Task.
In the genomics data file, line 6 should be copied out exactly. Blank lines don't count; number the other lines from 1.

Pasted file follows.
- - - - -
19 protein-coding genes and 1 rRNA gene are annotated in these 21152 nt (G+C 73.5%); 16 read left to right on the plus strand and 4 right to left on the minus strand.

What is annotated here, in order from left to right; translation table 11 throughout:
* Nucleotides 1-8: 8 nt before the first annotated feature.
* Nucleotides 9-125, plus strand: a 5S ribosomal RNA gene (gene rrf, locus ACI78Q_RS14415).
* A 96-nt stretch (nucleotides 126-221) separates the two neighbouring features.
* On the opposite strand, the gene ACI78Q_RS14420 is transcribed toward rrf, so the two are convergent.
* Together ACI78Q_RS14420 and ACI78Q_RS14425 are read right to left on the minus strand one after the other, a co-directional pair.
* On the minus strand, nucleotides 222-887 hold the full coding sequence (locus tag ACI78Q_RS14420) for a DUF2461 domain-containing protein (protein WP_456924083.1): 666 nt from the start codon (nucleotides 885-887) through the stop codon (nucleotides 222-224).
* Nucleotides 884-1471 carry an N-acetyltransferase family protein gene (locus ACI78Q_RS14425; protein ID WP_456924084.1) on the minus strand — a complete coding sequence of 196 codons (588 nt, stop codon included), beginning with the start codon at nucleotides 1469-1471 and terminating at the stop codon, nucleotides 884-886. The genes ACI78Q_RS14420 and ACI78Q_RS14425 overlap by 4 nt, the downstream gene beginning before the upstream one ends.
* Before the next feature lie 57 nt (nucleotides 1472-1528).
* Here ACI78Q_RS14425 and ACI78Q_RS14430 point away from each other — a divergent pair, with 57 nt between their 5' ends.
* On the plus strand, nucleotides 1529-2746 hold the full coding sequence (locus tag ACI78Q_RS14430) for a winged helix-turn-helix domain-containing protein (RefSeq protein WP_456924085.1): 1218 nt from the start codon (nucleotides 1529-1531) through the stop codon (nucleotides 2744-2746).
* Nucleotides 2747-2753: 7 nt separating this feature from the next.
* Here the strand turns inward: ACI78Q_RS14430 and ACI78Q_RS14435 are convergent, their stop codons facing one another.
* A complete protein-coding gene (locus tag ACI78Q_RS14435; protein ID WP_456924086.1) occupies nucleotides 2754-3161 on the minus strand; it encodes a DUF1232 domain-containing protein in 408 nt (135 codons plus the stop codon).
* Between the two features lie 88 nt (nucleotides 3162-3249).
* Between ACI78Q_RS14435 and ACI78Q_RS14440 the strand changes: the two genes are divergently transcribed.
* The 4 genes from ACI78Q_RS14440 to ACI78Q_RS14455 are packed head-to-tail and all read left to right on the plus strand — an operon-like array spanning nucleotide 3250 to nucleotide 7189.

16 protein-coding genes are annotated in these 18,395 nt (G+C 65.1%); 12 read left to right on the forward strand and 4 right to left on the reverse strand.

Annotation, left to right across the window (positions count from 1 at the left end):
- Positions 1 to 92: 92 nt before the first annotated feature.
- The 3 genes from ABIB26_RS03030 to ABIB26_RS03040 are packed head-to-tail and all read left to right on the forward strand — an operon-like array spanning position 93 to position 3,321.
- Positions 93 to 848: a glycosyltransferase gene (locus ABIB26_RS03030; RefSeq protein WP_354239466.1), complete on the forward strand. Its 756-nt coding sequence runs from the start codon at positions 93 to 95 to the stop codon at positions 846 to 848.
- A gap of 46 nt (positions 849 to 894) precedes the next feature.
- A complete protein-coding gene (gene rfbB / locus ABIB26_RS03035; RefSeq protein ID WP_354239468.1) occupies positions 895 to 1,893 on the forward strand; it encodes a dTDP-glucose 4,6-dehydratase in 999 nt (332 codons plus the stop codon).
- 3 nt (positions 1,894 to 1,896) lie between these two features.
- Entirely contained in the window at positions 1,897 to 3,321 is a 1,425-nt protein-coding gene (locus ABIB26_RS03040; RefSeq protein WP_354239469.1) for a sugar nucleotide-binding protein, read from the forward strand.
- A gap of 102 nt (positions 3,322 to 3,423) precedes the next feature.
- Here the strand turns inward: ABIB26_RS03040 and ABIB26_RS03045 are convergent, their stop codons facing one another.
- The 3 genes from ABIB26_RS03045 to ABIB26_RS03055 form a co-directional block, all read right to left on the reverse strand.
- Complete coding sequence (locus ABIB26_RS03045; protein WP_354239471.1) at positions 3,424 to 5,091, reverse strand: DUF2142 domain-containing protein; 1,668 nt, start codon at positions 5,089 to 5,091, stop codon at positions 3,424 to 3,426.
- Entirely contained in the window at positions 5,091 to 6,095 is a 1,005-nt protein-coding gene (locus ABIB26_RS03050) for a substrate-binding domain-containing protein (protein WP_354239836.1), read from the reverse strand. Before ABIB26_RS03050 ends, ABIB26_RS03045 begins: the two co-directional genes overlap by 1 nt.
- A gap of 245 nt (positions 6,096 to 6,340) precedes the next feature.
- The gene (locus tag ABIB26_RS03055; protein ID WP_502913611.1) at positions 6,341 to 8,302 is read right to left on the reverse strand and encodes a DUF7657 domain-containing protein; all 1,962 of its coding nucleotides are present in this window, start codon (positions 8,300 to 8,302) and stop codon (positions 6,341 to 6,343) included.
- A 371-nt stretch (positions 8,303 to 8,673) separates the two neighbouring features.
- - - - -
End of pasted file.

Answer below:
* On the opposite strand, the gene ACI78Q_RS14420 is transcribed toward rrf, so the two are convergent.